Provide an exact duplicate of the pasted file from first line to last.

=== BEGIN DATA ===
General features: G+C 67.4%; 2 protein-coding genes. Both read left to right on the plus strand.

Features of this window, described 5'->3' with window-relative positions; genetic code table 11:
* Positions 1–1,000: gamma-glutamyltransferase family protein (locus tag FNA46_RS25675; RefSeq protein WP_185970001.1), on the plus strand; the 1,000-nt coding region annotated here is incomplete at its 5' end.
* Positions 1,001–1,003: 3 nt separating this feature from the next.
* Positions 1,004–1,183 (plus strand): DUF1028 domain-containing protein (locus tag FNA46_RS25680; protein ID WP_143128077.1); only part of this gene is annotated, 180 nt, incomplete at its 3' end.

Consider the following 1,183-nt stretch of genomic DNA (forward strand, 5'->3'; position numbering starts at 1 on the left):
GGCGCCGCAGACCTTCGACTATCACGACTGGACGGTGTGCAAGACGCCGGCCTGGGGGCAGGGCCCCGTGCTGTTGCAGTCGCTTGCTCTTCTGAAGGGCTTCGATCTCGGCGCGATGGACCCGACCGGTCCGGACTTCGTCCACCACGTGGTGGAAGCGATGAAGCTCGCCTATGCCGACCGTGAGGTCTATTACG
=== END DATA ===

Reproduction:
General features: G+C 67.4%; 2 protein-coding genes. Both read left to right on the plus strand.

Features of this window, described 5'->3' with window-relative positions; genetic code table 11:
* Positions 1–1,000: gamma-glutamyltransferase family protein (locus tag FNA46_RS25675; RefSeq protein WP_185970001.1), on the plus strand; the 1,000-nt coding region annotated here is incomplete at its 5' end.
* Positions 1,001–1,003: 3 nt separating this feature from the next.
* Positions 1,004–1,183 (plus strand): DUF1028 domain-containing protein (locus tag FNA46_RS25680; protein ID WP_143128077.1); only part of this gene is annotated, 180 nt, incomplete at its 3' end.

Consider the following 1,183-nt stretch of genomic DNA (forward strand, 5'->3'; position numbering starts at 1 on the left):
GGCGCCGCAGACCTTCGACTATCACGACTGGACGGTGTGCAAGACGCCGGCCTGGGGGCAGGGCCCCGTGCTGTTGCAGTCGCTTGCTCTTCTGAAGGGCTTCGATCTCGGCGCGATGGACCCGACCGGTCCGGACTTCGTCCACCACGTGGTGGAAGCGATGAAGCTCGCCTATGCCGACCGTGAGGTCTATTACG